How Natalie Lim wrote the poem that won the 2018 CBC Poetry Prize
Natalie Lim is the winner of the 2018 CBC Poetry Prize for Arrhythmia. As the winner, Lim will receive $6,000 from the Canada Council for the Arts and a writing residency at the Banff Centre for Arts and Creativity. Her poem was published on CBC Books, you can read it here.
In her own words, the Vancouver, B.C.-based poet discusses how she wrote her winning poem.
Reading (and listening) to poetry
"I know that when I read poetry that I become a better poet. I pick up things in the language and I get inspired. Spoken word poetry was my 'gateway drug' into the world of poetry. I was watching the video of someone performing their poem and was like, 'Oh, these don't have to rhyme!' Which is great because I suck at rhyming poems! This whole world opened up for me. I watched hours and hours of people performing their poetry on YouTube. I know that it has informed my style and the way that I write."
Turning sadness into gratitude
"The first two drafts of this poem were really sad. The ending was very sad because this topic makes me sad. When I got to the third draft, I realized that I didn't want to leave it there. Even though I'm not fluent in the language, I know these phrases. I can still turn that into something. I can still make that mean something, to myself and to the people I love. Even if I can't have a full conversation with them, I can say, 'Thank you.' That helped me work through those feelings.
"Doh je and ho bao are the two phrases I use the most at dinner because [my grandma] is always offering me food! I'm always saying, 'Thank you, but I'm full!' I took that 'Thank you, I'm full' — which is a rejection in a way — and tried to turn that into a sincere, 'Thank you for what you have given me, I'm full because of what you've given me.' I tried to turn it into gratitude."
Arrhythmia as experience
"Heart arrhythmia is a medical condition of having an irregular heartbeat. It can be harmless or it can be fatal, depending on the specific case. Either way, it's this thing that's physically off about you. You look and act fine outwardly, but something is wrong on the inside. As I was writing this poem, there were a lot of irregular heartbeats or stuttering hearts that punctuated the writing. Building on that, there's the heartbeat of... a person of colour in this country. You go about your business, everything looks fine on the outside and then someone will say something or you'll hear something or you'll see something on the Internet. It's this little jolt and you realize, 'Oh, something about me is different. I don't belong as much as I thought I did.' Those jolts happen much more frequently to my grandparents than they do for me."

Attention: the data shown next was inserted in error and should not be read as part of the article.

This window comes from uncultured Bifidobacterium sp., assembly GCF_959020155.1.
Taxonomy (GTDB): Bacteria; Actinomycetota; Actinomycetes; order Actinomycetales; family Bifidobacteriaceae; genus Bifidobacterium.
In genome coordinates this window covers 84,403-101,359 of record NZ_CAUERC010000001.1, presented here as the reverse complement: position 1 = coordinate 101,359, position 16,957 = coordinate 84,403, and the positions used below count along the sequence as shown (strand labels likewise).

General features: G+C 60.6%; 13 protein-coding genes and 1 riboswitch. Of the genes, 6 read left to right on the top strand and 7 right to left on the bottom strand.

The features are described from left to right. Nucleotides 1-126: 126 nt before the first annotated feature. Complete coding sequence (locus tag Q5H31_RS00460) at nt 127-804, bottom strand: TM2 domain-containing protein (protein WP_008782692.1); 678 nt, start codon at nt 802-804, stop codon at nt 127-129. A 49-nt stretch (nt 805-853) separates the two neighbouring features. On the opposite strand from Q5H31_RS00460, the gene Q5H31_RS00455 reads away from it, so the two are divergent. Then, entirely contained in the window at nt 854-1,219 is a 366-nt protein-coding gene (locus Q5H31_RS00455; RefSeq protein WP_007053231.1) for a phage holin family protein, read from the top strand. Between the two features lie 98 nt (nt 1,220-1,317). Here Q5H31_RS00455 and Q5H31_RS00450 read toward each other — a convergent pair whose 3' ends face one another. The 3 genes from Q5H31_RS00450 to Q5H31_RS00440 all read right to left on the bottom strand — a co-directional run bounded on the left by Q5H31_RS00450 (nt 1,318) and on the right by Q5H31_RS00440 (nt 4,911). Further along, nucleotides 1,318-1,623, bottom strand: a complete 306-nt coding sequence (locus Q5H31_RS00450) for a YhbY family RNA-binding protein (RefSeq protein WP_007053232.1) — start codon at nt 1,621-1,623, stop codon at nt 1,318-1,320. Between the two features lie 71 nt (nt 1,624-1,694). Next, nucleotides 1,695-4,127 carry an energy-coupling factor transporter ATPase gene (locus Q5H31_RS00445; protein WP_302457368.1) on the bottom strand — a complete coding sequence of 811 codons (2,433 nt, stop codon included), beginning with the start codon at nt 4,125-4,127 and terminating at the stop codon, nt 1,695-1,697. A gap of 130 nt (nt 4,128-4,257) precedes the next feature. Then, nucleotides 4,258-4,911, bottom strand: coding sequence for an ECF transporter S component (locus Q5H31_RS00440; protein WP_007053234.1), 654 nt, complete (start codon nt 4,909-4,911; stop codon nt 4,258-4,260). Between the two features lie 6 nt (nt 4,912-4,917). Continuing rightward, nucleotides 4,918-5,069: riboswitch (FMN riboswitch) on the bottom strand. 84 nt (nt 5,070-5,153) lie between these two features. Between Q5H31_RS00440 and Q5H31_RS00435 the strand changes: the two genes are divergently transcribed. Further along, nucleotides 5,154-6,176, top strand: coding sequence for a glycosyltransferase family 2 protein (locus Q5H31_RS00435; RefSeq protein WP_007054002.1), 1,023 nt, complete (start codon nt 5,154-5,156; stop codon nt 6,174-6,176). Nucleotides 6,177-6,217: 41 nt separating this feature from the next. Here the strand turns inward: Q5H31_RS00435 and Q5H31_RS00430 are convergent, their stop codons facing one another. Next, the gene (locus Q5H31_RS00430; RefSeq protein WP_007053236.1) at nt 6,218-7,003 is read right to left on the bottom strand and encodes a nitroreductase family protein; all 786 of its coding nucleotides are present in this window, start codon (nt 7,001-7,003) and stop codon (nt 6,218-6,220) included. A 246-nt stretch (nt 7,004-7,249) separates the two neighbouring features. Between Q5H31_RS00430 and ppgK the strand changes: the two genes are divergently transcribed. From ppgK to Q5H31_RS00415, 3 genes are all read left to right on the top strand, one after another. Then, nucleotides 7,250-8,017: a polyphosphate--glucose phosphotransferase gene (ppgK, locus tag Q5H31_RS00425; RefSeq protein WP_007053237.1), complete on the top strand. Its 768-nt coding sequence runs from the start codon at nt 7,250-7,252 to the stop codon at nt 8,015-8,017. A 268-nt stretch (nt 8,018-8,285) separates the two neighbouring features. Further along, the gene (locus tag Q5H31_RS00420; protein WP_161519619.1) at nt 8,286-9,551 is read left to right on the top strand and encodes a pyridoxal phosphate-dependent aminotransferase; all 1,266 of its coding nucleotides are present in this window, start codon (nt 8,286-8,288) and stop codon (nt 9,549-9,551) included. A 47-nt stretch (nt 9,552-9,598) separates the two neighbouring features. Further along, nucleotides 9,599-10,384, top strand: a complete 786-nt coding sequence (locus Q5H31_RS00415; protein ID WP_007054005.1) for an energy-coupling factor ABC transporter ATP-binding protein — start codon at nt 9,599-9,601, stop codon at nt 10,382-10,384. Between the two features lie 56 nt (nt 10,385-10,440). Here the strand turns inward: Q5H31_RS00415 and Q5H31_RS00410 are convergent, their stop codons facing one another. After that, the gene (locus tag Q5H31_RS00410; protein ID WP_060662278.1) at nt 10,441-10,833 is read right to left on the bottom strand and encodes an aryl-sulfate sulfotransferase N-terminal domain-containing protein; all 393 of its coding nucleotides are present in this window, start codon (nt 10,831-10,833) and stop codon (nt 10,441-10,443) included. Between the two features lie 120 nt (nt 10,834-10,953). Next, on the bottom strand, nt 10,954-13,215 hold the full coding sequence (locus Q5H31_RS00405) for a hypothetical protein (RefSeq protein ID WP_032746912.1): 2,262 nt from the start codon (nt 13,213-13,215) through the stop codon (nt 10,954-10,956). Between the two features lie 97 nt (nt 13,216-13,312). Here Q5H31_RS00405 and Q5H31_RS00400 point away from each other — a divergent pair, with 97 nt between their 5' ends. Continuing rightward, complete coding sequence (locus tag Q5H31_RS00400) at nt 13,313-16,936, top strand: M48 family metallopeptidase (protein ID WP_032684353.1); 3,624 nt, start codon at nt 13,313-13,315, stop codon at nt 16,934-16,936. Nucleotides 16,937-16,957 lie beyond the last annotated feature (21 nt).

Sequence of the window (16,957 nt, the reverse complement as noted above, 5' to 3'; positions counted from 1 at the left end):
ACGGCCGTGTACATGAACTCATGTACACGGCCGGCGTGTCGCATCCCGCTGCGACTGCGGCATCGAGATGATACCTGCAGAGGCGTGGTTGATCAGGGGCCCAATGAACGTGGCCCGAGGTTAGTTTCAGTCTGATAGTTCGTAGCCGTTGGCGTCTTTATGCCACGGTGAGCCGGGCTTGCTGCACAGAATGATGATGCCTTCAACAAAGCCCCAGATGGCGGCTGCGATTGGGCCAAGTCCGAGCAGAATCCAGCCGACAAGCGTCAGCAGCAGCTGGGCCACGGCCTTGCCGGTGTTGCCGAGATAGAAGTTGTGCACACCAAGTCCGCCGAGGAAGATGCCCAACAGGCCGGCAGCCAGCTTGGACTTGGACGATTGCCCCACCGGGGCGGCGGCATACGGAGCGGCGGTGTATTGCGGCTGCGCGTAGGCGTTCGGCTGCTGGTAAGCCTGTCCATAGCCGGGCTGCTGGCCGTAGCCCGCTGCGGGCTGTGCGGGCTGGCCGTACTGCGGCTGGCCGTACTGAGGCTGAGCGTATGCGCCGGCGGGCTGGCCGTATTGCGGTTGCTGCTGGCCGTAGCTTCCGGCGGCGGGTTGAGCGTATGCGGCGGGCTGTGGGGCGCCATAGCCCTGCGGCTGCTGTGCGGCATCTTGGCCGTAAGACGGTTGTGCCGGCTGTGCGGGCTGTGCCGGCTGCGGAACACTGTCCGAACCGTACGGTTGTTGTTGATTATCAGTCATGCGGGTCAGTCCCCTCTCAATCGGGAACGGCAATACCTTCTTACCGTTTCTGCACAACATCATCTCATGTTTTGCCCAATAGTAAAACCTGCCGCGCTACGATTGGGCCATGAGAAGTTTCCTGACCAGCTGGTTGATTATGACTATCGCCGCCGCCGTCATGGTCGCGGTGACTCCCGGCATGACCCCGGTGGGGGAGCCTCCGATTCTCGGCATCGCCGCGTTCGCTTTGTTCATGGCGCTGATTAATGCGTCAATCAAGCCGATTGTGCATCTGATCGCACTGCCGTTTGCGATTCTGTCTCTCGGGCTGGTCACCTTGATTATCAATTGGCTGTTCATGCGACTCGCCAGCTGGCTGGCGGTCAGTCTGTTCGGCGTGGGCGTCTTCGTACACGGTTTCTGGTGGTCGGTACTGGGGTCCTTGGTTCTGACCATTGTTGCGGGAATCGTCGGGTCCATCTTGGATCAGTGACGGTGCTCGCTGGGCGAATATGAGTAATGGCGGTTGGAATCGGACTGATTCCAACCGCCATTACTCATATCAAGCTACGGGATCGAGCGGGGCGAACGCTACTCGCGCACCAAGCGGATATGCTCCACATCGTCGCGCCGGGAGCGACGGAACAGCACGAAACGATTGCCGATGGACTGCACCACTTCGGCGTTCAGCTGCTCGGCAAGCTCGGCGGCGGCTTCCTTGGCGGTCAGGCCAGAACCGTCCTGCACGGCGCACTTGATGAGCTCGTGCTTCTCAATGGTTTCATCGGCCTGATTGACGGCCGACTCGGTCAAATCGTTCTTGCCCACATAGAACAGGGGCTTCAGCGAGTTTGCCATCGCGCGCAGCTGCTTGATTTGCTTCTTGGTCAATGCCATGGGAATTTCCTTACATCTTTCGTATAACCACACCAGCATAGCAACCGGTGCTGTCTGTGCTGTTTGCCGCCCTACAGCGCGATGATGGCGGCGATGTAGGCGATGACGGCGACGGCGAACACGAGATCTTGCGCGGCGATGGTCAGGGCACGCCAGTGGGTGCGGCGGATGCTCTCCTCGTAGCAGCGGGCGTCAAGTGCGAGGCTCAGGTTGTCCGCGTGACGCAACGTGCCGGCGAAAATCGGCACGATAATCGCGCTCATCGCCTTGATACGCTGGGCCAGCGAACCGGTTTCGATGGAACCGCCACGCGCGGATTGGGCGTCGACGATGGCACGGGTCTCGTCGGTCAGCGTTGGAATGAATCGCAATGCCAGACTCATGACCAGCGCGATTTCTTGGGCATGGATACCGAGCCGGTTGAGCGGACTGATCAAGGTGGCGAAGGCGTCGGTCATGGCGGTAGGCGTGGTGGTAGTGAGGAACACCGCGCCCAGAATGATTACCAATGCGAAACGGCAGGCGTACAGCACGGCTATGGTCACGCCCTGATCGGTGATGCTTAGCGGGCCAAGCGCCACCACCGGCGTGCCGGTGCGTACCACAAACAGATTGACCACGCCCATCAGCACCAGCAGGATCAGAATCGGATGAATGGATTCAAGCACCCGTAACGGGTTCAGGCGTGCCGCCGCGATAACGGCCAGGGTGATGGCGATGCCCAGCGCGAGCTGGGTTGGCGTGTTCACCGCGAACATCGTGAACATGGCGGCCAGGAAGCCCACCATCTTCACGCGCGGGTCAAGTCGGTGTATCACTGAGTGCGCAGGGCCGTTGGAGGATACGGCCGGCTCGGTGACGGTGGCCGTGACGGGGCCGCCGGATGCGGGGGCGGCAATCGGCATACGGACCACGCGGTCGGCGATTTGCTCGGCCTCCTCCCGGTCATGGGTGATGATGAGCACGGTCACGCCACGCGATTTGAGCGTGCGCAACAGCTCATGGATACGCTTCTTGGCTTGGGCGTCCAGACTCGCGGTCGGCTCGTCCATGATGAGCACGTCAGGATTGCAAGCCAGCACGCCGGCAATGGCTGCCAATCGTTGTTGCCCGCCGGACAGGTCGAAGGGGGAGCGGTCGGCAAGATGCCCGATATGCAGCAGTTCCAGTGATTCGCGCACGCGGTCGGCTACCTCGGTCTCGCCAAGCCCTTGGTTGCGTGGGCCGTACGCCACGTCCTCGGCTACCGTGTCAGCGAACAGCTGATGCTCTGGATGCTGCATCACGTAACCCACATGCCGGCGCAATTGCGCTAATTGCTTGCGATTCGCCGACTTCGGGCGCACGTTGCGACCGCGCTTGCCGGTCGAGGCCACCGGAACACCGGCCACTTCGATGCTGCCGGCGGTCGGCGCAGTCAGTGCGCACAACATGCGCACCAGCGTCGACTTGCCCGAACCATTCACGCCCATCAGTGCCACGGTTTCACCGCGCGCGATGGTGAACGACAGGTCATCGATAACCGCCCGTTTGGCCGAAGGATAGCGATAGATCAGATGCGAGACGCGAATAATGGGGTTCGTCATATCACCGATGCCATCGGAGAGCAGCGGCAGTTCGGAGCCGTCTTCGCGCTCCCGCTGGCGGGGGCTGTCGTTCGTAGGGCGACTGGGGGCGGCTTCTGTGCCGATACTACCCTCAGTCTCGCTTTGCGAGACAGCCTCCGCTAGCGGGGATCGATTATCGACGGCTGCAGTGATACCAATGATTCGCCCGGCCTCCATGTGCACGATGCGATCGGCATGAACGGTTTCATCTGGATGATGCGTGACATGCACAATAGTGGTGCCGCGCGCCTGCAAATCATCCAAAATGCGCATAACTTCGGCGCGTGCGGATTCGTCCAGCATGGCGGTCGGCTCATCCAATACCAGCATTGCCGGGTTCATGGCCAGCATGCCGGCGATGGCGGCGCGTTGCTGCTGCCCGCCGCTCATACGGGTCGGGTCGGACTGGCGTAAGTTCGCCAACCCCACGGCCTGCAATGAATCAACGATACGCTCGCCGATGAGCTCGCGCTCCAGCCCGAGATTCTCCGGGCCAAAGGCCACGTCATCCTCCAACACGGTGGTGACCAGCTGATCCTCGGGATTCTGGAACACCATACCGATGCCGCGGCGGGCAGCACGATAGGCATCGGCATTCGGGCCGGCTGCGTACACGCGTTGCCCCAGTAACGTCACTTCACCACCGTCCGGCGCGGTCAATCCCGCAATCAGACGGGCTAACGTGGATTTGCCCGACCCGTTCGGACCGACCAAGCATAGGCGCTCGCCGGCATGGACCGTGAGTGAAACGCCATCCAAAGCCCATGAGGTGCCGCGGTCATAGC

Arrhythmia as conversation
"Then there's the stilted nature of the conversations I have with my grandparents. It's irregular, there are awkward pauses, we're switching between languages, they're talking to me in Chinese and I'm nodding and smiling and they realize that I'm nodding and smiling and have no clue what they're saying. They try to switch to English, but I still don't know what they're saying! I wondered when my grandparents are talking to me if they have those little jolts where they're like, 'Oh, you still don't belong here, you've been here for decades, but here's your granddaughter and she's fluent in English. She belongs here more than you do, even though you've been here longer than her.'
"It's this feeling of never not being the outsider. I haven't talked to my grandparents about this, I don't know if that's how they actually feel. But in imagining how these conversations must make them feel, that's where I went with it."
Natalie Lim's comments have been edited for length and clarity.